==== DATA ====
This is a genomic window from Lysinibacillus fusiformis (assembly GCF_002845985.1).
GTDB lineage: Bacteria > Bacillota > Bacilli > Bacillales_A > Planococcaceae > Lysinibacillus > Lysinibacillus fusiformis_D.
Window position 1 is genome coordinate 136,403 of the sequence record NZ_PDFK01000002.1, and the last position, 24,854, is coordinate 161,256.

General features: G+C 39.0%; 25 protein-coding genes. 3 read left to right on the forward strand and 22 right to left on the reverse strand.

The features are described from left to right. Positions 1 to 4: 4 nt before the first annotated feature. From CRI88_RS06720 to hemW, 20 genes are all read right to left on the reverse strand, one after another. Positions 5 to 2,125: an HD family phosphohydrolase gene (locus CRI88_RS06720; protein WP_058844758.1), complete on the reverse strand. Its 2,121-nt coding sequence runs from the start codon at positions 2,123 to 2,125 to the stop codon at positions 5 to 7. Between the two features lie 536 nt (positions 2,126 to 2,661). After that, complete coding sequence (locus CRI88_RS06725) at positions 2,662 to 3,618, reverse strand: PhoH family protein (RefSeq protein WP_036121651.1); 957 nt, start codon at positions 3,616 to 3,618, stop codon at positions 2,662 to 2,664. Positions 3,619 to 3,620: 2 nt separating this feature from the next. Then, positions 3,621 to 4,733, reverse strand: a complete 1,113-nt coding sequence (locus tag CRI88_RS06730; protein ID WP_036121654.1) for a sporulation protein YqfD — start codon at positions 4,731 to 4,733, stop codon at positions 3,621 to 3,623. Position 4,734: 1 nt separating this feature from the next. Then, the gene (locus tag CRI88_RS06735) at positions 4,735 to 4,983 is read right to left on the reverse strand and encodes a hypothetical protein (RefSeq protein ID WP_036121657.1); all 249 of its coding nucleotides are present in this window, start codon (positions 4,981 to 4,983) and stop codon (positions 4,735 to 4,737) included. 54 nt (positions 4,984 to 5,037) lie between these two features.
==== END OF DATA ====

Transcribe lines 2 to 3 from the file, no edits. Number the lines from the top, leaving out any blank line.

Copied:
GTDB lineage: Bacteria > Bacillota > Bacilli > Bacillales_A > Planococcaceae > Lysinibacillus > Lysinibacillus fusiformis_D.
Window position 1 is genome coordinate 136,403 of the sequence record NZ_PDFK01000002.1, and the last position, 24,854, is coordinate 161,256.